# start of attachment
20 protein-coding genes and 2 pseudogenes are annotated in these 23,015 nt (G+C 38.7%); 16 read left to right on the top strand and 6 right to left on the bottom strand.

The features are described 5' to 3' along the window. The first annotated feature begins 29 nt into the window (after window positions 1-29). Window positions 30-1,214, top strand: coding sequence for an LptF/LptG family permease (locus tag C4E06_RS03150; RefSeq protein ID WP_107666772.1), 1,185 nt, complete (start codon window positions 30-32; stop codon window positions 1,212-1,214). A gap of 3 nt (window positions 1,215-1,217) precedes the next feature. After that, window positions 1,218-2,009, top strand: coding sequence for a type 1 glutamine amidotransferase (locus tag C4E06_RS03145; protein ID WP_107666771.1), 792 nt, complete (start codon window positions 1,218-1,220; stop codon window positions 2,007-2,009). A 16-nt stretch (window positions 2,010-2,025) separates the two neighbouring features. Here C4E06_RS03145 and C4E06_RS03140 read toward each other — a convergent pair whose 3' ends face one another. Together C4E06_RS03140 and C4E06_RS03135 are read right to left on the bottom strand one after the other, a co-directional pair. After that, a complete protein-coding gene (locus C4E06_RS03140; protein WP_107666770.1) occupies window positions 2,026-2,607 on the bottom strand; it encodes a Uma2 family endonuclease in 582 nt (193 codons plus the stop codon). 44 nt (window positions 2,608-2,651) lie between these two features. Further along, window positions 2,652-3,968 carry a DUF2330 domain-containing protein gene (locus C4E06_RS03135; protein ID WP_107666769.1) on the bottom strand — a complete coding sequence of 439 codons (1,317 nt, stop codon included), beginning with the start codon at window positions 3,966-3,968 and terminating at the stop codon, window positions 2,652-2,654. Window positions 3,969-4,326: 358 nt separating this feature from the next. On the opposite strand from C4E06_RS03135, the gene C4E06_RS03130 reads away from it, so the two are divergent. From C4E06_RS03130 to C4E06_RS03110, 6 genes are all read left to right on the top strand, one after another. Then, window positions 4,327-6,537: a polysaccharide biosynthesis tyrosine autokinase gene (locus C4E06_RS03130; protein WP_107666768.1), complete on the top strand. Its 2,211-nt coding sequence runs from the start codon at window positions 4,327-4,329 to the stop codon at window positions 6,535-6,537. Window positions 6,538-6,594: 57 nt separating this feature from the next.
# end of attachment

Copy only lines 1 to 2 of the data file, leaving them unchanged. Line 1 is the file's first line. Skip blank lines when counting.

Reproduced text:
20 protein-coding genes and 2 pseudogenes are annotated in these 23,015 nt (G+C 38.7%); 16 read left to right on the top strand and 6 right to left on the bottom strand.

The features are described 5' to 3' along the window. The first annotated feature begins 29 nt into the window (after window positions 1-29). Window positions 30-1,214, top strand: coding sequence for an LptF/LptG family permease (locus tag C4E06_RS03150; RefSeq protein ID WP_107666772.1), 1,185 nt, complete (start codon window positions 30-32; stop codon window positions 1,212-1,214). A gap of 3 nt (window positions 1,215-1,217) precedes the next feature. After that, window positions 1,218-2,009, top strand: coding sequence for a type 1 glutamine amidotransferase (locus tag C4E06_RS03145; protein ID WP_107666771.1), 792 nt, complete (start codon window positions 1,218-1,220; stop codon window positions 2,007-2,009). A 16-nt stretch (window positions 2,010-2,025) separates the two neighbouring features. Here C4E06_RS03145 and C4E06_RS03140 read toward each other — a convergent pair whose 3' ends face one another. Together C4E06_RS03140 and C4E06_RS03135 are read right to left on the bottom strand one after the other, a co-directional pair. After that, a complete protein-coding gene (locus C4E06_RS03140; protein WP_107666770.1) occupies window positions 2,026-2,607 on the bottom strand; it encodes a Uma2 family endonuclease in 582 nt (193 codons plus the stop codon). 44 nt (window positions 2,608-2,651) lie between these two features. Further along, window positions 2,652-3,968 carry a DUF2330 domain-containing protein gene (locus C4E06_RS03135; protein ID WP_107666769.1) on the bottom strand — a complete coding sequence of 439 codons (1,317 nt, stop codon included), beginning with the start codon at window positions 3,966-3,968 and terminating at the stop codon, window positions 2,652-2,654. Window positions 3,969-4,326: 358 nt separating this feature from the next. On the opposite strand from C4E06_RS03135, the gene C4E06_RS03130 reads away from it, so the two are divergent. From C4E06_RS03130 to C4E06_RS03110, 6 genes are all read left to right on the top strand, one after another. Then, window positions 4,327-6,537: a polysaccharide biosynthesis tyrosine autokinase gene (locus C4E06_RS03130; protein WP_107666768.1), complete on the top strand. Its 2,211-nt coding sequence runs from the start codon at window positions 4,327-4,329 to the stop codon at window positions 6,535-6,537. Window positions 6,538-6,594: 57 nt separating this feature from the next.